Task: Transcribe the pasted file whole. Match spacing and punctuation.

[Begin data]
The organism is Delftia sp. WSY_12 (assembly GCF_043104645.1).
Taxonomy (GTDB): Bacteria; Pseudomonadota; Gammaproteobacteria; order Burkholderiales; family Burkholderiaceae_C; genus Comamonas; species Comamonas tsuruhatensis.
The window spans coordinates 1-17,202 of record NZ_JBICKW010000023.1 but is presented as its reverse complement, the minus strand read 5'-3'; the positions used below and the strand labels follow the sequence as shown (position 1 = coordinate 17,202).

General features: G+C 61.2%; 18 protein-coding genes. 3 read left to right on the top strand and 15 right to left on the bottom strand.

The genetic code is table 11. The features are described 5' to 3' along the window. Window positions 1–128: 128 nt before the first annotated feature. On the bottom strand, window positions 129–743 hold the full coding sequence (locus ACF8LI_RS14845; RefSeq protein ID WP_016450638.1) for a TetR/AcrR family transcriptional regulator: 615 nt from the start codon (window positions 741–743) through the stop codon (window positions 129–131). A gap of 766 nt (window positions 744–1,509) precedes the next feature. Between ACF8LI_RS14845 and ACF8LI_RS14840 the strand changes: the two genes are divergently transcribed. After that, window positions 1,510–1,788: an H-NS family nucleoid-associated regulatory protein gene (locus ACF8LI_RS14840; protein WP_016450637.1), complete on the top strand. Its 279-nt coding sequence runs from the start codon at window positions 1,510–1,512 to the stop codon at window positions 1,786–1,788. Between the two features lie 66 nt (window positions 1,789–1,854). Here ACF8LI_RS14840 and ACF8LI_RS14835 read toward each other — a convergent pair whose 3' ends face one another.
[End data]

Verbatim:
The organism is Delftia sp. WSY_12 (assembly GCF_043104645.1).
Taxonomy (GTDB): Bacteria; Pseudomonadota; Gammaproteobacteria; order Burkholderiales; family Burkholderiaceae_C; genus Comamonas; species Comamonas tsuruhatensis.
The window spans coordinates 1-17,202 of record NZ_JBICKW010000023.1 but is presented as its reverse complement, the minus strand read 5'-3'; the positions used below and the strand labels follow the sequence as shown (position 1 = coordinate 17,202).

General features: G+C 61.2%; 18 protein-coding genes. 3 read left to right on the top strand and 15 right to left on the bottom strand.

The genetic code is table 11. The features are described 5' to 3' along the window. Window positions 1–128: 128 nt before the first annotated feature. On the bottom strand, window positions 129–743 hold the full coding sequence (locus ACF8LI_RS14845; RefSeq protein ID WP_016450638.1) for a TetR/AcrR family transcriptional regulator: 615 nt from the start codon (window positions 741–743) through the stop codon (window positions 129–131). A gap of 766 nt (window positions 744–1,509) precedes the next feature. Between ACF8LI_RS14845 and ACF8LI_RS14840 the strand changes: the two genes are divergently transcribed. After that, window positions 1,510–1,788: an H-NS family nucleoid-associated regulatory protein gene (locus ACF8LI_RS14840; protein WP_016450637.1), complete on the top strand. Its 279-nt coding sequence runs from the start codon at window positions 1,510–1,512 to the stop codon at window positions 1,786–1,788. Between the two features lie 66 nt (window positions 1,789–1,854). Here ACF8LI_RS14840 and ACF8LI_RS14835 read toward each other — a convergent pair whose 3' ends face one another.